- Burp! - a Milwaukee-based blog that focuses on cooking with local, sustainably raised, and organic food whenever possible
- My Year of Food - by former Willy Street Co-op staff member Stephanie Ricketts!
Co-op Newsletter Articles
- Eating Local Year Round - Ben Becker talks about our partnership with Innovative Kitchen to help provide local produce in any season
- Preparing for Willy Street Co-op's First Ever Eat Local Challenge - Katie Powderly outlines how to preserve strawberries, rhubarb, asparagus, sugar snap peas and snow peas
- Taking the "Challenge" Out of the Eat Local Challenge: Root Vegetables - Katie Powderly's 2008 article about taking an Eat Local Challenge
- Are You Up for the Eat Local Challenge? - Megan Blodgett's article introducing our Eat Local Challenge
- Extending the Local Season: Food Preservation Intro: Pesto! - Katie Powderly's introduction to food preservation, including a tasty recipe for pesto
- Extending the Local Season: Home Fermentation: The Basics of Kraut - Katie Powderly walks you through how to make your own sauerkraut (it's easier than you may think...)
- Extending the Local Season: Canning Tomatoes - well, that's pretty self-explanatory, isn't it?
REAP Food Group - REAP Food Group wants to see locally produced food on every plate in Southern Wisconsin. For nearly 20 years, REAP Food Group has been working throughout Southern Wisconsin to build and sustain a local food system that supports small family farms and locally owned businesses, promotes sustainable agriculture practices, and provides access to fresh, healthy food for the entire community.
REAP's Farm to School program aims to serve over 100,000 pounds of local produce to 50,000 students throughout the 2016-17 school year. The program includes nutrition and agricultural education, hands-on culinary training, local food procurement for school meals and a snack program that serves a fresh, locally grown fruit or vegetable to over 5,000 low-income students every week. REAP also reaches consumers through its Farm Fresh Atlas and Farm to Business programs, which foster millions of dollars in local food sales each year. Check out the online version of REAP's 2016 Southern Wisconsin Farm Fresh Atlas, a great resource for sustainable farms, food producers and local food organizations.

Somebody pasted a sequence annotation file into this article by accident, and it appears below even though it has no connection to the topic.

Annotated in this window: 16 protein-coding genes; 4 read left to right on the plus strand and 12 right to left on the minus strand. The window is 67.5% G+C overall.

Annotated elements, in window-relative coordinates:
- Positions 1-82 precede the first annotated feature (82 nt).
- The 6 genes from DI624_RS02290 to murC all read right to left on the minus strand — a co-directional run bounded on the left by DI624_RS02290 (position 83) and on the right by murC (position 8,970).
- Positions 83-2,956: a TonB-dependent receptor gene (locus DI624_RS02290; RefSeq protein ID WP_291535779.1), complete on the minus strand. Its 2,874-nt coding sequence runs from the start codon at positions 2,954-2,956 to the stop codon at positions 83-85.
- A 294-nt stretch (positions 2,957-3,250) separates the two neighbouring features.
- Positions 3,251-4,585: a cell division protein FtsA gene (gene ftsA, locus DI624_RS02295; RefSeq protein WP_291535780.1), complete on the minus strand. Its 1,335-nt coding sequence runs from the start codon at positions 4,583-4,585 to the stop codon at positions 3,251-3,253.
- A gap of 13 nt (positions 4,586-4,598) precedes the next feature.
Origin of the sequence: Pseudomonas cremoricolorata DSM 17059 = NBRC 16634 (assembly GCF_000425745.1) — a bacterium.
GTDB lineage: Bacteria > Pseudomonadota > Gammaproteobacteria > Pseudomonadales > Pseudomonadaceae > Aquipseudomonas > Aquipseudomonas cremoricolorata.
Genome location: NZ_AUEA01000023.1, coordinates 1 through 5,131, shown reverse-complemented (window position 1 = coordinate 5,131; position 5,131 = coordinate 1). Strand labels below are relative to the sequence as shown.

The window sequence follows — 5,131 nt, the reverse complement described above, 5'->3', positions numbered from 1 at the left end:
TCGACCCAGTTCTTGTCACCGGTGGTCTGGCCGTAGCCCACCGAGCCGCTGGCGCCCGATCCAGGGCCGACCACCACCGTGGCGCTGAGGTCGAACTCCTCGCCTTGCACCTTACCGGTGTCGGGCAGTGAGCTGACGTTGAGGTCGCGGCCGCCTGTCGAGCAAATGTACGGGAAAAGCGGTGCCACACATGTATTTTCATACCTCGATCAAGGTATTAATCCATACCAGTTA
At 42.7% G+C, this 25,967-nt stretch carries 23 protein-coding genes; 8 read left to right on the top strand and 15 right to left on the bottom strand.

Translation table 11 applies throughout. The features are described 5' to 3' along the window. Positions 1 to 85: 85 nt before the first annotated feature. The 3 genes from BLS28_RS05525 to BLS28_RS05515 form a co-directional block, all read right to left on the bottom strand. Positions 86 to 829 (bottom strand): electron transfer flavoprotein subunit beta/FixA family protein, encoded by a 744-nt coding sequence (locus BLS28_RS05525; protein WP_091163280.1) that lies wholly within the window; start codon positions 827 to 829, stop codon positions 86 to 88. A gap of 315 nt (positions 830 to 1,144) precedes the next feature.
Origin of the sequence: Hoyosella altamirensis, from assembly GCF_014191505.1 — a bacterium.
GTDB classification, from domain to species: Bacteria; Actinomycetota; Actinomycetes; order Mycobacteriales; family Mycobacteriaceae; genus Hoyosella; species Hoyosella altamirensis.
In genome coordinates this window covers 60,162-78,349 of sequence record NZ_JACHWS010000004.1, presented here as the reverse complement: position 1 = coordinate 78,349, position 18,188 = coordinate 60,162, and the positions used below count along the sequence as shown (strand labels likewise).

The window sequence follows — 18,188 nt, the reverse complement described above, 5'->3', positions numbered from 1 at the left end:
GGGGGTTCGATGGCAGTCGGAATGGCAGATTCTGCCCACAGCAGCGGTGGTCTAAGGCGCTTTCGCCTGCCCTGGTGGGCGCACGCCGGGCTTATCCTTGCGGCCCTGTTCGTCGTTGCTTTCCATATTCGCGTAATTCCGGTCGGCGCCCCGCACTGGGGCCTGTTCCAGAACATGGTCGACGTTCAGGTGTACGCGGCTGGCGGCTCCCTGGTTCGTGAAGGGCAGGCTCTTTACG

Check out the online version of REAP's 2016 Southern Wisconsin Farm Fresh Atlas, a great resource.
FairShare CSA Coalition - FairShare CSA Coalition is a coalition of people invested in the vitality and strength of our community. Through education, outreach, community building and resource sharing, we are working to raise the bar on quality and accessibility of CSA shares in our region.
CSA, or Community Supported Agriculture, typically means that members of the farm purchase a share in advance, committing to the farm for the season and helping cover the initial annual costs of the farm operation. In return, members receive boxes of the farm’s produce or products throughout the growing season, as well as satisfaction gained from reconnecting to the land and being more knowledgeable of local food production.
If you don't own a copy of "Farm-Fresh and Fast," their follow-up to "From Asparagus to Zucchini," you should get one. It's an invaluable cookbook, especially if you are interested in eating local!
Slow Food UW - Slow Food UW's mission is to "promote affordable access to "good, clean, fair" food by creating awareness about and engagement with our food system." It is made up of a group for UW students who are interested in where their food comes from, geographically and culturally. The group builds on years of success in uniting local chefs, farmers, and students in bringing the rich traditions of slow, sustainable, and local eating to campus.
Major projects include: Family Dinner Night (weekly dinners events); Celebrate South Madison (aiding underserved neighborhoods by connecting farmers, the UW campus, and the South Madison community); Market Baskets (a partnership with Growing Power consisting of weekly deliveries of fresh fruits and vegetables); The Slow Food Cafe (serving the most delicious, affordable, sustainable food on campus) and ongoing outreach (workshops on canning, composting, and other skills; lectures given by farmers and chefs; and volunteer work trips to local farms)
Although the sign-up period has ended, you can always eat more local food!